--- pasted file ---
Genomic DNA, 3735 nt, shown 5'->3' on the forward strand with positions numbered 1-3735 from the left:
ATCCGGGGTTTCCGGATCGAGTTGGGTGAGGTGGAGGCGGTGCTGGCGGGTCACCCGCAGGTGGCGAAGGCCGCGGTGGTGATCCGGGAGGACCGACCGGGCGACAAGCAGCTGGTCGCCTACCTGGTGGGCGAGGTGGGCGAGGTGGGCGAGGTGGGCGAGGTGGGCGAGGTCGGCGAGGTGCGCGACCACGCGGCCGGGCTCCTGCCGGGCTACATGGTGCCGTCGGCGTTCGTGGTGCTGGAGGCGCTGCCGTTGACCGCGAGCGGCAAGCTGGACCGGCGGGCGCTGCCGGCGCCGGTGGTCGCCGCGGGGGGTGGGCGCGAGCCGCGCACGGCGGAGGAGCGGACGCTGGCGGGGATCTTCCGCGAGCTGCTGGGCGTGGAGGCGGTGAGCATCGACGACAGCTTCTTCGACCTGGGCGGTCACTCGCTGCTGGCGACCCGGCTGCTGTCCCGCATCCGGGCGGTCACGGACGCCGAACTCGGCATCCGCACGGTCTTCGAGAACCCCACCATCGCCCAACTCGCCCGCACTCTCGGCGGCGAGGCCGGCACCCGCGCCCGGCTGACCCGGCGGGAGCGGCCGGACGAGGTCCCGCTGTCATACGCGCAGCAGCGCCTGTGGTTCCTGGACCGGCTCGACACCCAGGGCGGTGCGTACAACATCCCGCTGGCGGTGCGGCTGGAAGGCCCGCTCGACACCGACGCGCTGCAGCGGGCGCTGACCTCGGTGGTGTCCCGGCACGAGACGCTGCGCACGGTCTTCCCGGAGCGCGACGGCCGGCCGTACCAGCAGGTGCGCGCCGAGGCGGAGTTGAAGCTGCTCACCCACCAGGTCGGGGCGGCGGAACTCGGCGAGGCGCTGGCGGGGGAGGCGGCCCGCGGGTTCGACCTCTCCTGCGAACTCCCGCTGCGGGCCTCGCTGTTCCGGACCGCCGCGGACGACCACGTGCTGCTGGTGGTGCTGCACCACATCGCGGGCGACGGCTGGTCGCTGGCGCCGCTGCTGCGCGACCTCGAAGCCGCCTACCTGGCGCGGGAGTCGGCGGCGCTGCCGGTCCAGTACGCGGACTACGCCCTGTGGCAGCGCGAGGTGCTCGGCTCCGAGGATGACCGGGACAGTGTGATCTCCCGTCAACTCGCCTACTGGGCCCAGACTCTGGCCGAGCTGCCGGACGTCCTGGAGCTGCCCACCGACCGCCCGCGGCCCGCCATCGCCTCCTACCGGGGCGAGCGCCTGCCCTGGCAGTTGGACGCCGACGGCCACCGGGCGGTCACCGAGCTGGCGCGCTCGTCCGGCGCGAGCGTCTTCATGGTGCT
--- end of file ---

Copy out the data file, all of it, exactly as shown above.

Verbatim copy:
Genomic DNA, 3735 nt, shown 5'->3' on the forward strand with positions numbered 1-3735 from the left:
ATCCGGGGTTTCCGGATCGAGTTGGGTGAGGTGGAGGCGGTGCTGGCGGGTCACCCGCAGGTGGCGAAGGCCGCGGTGGTGATCCGGGAGGACCGACCGGGCGACAAGCAGCTGGTCGCCTACCTGGTGGGCGAGGTGGGCGAGGTGGGCGAGGTGGGCGAGGTGGGCGAGGTCGGCGAGGTGCGCGACCACGCGGCCGGGCTCCTGCCGGGCTACATGGTGCCGTCGGCGTTCGTGGTGCTGGAGGCGCTGCCGTTGACCGCGAGCGGCAAGCTGGACCGGCGGGCGCTGCCGGCGCCGGTGGTCGCCGCGGGGGGTGGGCGCGAGCCGCGCACGGCGGAGGAGCGGACGCTGGCGGGGATCTTCCGCGAGCTGCTGGGCGTGGAGGCGGTGAGCATCGACGACAGCTTCTTCGACCTGGGCGGTCACTCGCTGCTGGCGACCCGGCTGCTGTCCCGCATCCGGGCGGTCACGGACGCCGAACTCGGCATCCGCACGGTCTTCGAGAACCCCACCATCGCCCAACTCGCCCGCACTCTCGGCGGCGAGGCCGGCACCCGCGCCCGGCTGACCCGGCGGGAGCGGCCGGACGAGGTCCCGCTGTCATACGCGCAGCAGCGCCTGTGGTTCCTGGACCGGCTCGACACCCAGGGCGGTGCGTACAACATCCCGCTGGCGGTGCGGCTGGAAGGCCCGCTCGACACCGACGCGCTGCAGCGGGCGCTGACCTCGGTGGTGTCCCGGCACGAGACGCTGCGCACGGTCTTCCCGGAGCGCGACGGCCGGCCGTACCAGCAGGTGCGCGCCGAGGCGGAGTTGAAGCTGCTCACCCACCAGGTCGGGGCGGCGGAACTCGGCGAGGCGCTGGCGGGGGAGGCGGCCCGCGGGTTCGACCTCTCCTGCGAACTCCCGCTGCGGGCCTCGCTGTTCCGGACCGCCGCGGACGACCACGTGCTGCTGGTGGTGCTGCACCACATCGCGGGCGACGGCTGGTCGCTGGCGCCGCTGCTGCGCGACCTCGAAGCCGCCTACCTGGCGCGGGAGTCGGCGGCGCTGCCGGTCCAGTACGCGGACTACGCCCTGTGGCAGCGCGAGGTGCTCGGCTCCGAGGATGACCGGGACAGTGTGATCTCCCGTCAACTCGCCTACTGGGCCCAGACTCTGGCCGAGCTGCCGGACGTCCTGGAGCTGCCCACCGACCGCCCGCGGCCCGCCATCGCCTCCTACCGGGGCGAGCGCCTGCCCTGGCAGTTGGACGCCGACGGCCACCGGGCGGTCACCGAGCTGGCGCGCTCGTCCGGCGCGAGCGTCTTCATGGTGCT